RIP Michael Jackson

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RIP Michael Jackson

Postby Our Kid » Thu Jun 25, 2009 7:53 pm

So the King of Pop is gone…

Look, I know about it all. The nose. The allegations of molestation. The insane comments to interviewers. The footage of him dangling his kid off a balcony. The wearing of expensive pajamas to court. Yeah, yeah, yeah.

For a moment, though, step over to the record player, ok? I am listening to 1971’s “Never Can Say Goodbye” by the Jackson 5 over and over and over and over and over and over and over. You hear that? That’s a TWELVE YEAR OLD KID singing on that record, giving even Jackie Wilson a run for his money. His voice is clear as a bell and he’s not holding anything back while his brothers churn away behind him. It’s an absolutely adult song and a Soul Classic and it was laid down by the Jackson 5. It is one of my absolute favorite songs, ever.

I mean, we’re talking about a teen group here - a 1971 teen group in the age of Bobby Sherman and David Cassidy and Donny Osmond. There was no crotch-grabbing in those days by anyone, you know? Raunchy was an extra undone button on a patterned shirt and a puka shell necklace. In the midst of that mostly innocent scene, along strolled this little fucker who had every James Brown move in his hip pocket and a voice way beyond his years and he just constantly stood there and cut it all loose. It was breathtaking to watch.

Ultimately, he grew up (sort of) and he made some amazing dance music as the 70s slid into the 80s. “Thriller” dropped in late 1982 and it was, in my lifetime, one of popular music’s greatest tidal waves. There was no stopping that album. I think Epic finally just ran out of songs to release or something. Along the way, MJ’s massive popularity single-handedly crushed the racism inherent on MTV and the station had no choice but to relent to public demands and integrate itself.

I have cringed, like most people, many times in the last couple decades while watching the massive train wreck his life became. I don’t think that the music earns him any kind of pass when it comes to his creepy behavior. I’m just saying that the music, standing alone, was oftentimes really great. I was never a huge fan of his once “Thriller” was in the rear view mirror and his life got increasingly vain and messy, but I think Michael Jackson was an absolutely amazing entertainer when he shook off all the garbage and hit the stage. I have always viewed him as a tortured soul who never really came to grips with his childhood or the life his talent brought him and I have always found the whole thing very sad.

Motown will mourn this one hard. Never Can Say Goodbye, Michael. Your impact was immeasurable.

I hope he rests in peace.

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Re: RIP Michael Jackson

Postby Rob » Thu Jun 25, 2009 8:39 pm

Our Kid wrote:So the King of Pop is gone…

Look, I know about it all. The nose. The allegations of molestation. The insane comments to interviewers. The footage of him dangling his kid off a balcony. The wearing of expensive pajamas to court. Yeah, yeah, yeah.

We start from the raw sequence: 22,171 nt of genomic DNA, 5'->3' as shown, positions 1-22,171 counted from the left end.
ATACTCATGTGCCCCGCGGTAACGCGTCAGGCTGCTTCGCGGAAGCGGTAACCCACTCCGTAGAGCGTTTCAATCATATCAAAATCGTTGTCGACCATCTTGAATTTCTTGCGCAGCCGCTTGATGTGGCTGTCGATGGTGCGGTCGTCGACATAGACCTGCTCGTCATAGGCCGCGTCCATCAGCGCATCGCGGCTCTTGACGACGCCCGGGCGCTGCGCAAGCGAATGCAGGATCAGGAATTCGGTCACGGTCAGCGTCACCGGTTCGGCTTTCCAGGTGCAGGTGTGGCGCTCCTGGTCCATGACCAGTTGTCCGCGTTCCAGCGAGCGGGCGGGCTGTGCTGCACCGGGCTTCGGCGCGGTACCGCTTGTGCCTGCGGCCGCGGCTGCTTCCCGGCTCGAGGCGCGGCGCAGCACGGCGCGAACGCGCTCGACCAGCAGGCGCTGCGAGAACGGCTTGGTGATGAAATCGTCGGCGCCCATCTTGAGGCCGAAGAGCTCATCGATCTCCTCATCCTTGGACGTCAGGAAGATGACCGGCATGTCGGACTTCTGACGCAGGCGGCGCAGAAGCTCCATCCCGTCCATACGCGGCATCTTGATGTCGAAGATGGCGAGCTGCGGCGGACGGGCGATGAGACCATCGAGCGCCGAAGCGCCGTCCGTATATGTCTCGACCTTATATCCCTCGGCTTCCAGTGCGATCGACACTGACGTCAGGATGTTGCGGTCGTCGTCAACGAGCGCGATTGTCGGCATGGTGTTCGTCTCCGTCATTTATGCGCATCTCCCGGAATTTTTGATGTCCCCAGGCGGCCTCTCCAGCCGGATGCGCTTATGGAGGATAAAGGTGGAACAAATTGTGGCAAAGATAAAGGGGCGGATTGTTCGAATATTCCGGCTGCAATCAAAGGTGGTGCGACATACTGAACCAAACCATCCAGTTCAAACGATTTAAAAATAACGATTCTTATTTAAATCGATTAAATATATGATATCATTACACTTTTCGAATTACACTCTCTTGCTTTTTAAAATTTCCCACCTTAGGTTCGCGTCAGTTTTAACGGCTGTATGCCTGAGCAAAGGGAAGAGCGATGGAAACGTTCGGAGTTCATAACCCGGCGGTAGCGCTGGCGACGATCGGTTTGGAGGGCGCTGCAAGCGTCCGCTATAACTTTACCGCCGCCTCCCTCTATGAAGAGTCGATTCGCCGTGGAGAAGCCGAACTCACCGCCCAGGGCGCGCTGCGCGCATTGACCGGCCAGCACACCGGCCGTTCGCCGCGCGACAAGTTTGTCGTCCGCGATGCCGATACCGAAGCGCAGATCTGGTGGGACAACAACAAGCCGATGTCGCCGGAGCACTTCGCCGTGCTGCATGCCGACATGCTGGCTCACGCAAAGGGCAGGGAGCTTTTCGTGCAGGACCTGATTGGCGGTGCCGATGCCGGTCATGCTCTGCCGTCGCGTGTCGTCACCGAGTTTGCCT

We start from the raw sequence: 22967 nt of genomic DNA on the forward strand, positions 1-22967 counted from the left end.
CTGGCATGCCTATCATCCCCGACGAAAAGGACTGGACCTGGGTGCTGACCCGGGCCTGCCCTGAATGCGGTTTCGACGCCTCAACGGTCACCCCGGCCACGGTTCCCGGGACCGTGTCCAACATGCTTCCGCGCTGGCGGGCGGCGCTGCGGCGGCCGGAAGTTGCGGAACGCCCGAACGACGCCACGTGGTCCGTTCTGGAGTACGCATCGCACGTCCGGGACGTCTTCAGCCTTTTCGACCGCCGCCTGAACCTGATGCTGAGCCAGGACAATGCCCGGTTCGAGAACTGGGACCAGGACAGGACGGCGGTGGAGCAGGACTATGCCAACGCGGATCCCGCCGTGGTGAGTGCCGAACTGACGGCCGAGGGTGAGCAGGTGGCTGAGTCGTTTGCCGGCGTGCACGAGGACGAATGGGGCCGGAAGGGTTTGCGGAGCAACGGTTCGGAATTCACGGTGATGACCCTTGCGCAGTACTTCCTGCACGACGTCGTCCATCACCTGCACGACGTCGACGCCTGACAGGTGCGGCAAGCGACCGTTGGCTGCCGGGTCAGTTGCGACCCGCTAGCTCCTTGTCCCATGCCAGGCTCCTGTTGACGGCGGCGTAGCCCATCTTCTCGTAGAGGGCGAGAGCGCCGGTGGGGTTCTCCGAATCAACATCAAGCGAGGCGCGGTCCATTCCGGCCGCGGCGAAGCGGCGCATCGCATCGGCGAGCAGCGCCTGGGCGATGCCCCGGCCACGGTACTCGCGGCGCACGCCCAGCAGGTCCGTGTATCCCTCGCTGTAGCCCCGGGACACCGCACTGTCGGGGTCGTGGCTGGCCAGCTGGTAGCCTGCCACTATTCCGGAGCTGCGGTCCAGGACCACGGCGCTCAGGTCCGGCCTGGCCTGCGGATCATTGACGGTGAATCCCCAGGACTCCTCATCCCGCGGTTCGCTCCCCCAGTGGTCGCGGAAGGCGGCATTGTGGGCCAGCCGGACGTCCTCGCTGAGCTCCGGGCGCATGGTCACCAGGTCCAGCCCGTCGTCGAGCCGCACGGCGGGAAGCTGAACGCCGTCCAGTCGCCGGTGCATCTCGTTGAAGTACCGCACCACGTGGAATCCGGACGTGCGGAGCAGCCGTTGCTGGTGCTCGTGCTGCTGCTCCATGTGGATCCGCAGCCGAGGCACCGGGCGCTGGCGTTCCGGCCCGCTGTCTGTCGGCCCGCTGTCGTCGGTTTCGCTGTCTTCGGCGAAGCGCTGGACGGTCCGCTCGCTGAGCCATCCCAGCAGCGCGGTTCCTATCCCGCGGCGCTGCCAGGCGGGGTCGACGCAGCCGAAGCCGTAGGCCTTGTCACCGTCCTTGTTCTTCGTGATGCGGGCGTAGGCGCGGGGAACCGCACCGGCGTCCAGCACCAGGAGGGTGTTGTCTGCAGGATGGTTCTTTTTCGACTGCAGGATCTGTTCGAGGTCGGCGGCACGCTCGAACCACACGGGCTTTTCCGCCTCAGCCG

For a moment, though, step over to the record player, ok? I am listening to 1971’s “Never Can Say Goodbye” by the Jackson 5 over and over and over and over and over and over and over. You hear that? That’s a TWELVE YEAR OLD KID singing on that record, giving even Jackie Wilson a run for his money. His voice is clear as a bell and he’s not holding anything back while his brothers churn away behind him. It’s an absolutely adult song and a Soul Classic and it was laid down by the Jackson 5. It is one of my absolute favorite songs, ever.

I mean, we’re talking about a teen group here - a 1971 teen group in the age of Bobby Sherman and David Cassidy and Donny Osmond. There was no crotch-grabbing in those days by anyone, you know? Raunchy was an extra undone button on a patterned shirt and a puka shell necklace. In the midst of that mostly innocent scene, along strolled this little fucker who had every James Brown move in his hip pocket and a voice way beyond his years and he just constantly stood there and cut it all loose. It was breathtaking to watch.

Ultimately, he grew up (sort of) and he made some amazing dance music as the 70s slid into the 80s. “Thriller” dropped in late 1982 and it was, in my lifetime, one of popular music’s greatest tidal waves. There was no stopping that album. I think Epic finally just ran out of songs to release or something. Along the way, MJ’s massive popularity single-handedly crushed the racism inherent on MTV and the station had no choice but to relent to public demands and integrate itself.

I have cringed, like most people, many times in the last couple decades while watching the massive train wreck his life became. I don’t think that the music earns him any kind of pass when it comes to his creepy behavior. I’m just saying that the music, standing alone, was oftentimes really great. I was never a huge fan of his once “Thriller” was in the rear view mirror and his life got increasingly vain and messy, but I think Michael Jackson was an absolutely amazing entertainer when he shook off all the garbage and hit the stage. I have always viewed him as a tortured soul who never really came to grips with his childhood or the life his talent brought him and I have always found the whole thing very sad.

Motown will mourn this one hard. Never Can Say Goodbye, Michael. Your impact was immeasurable.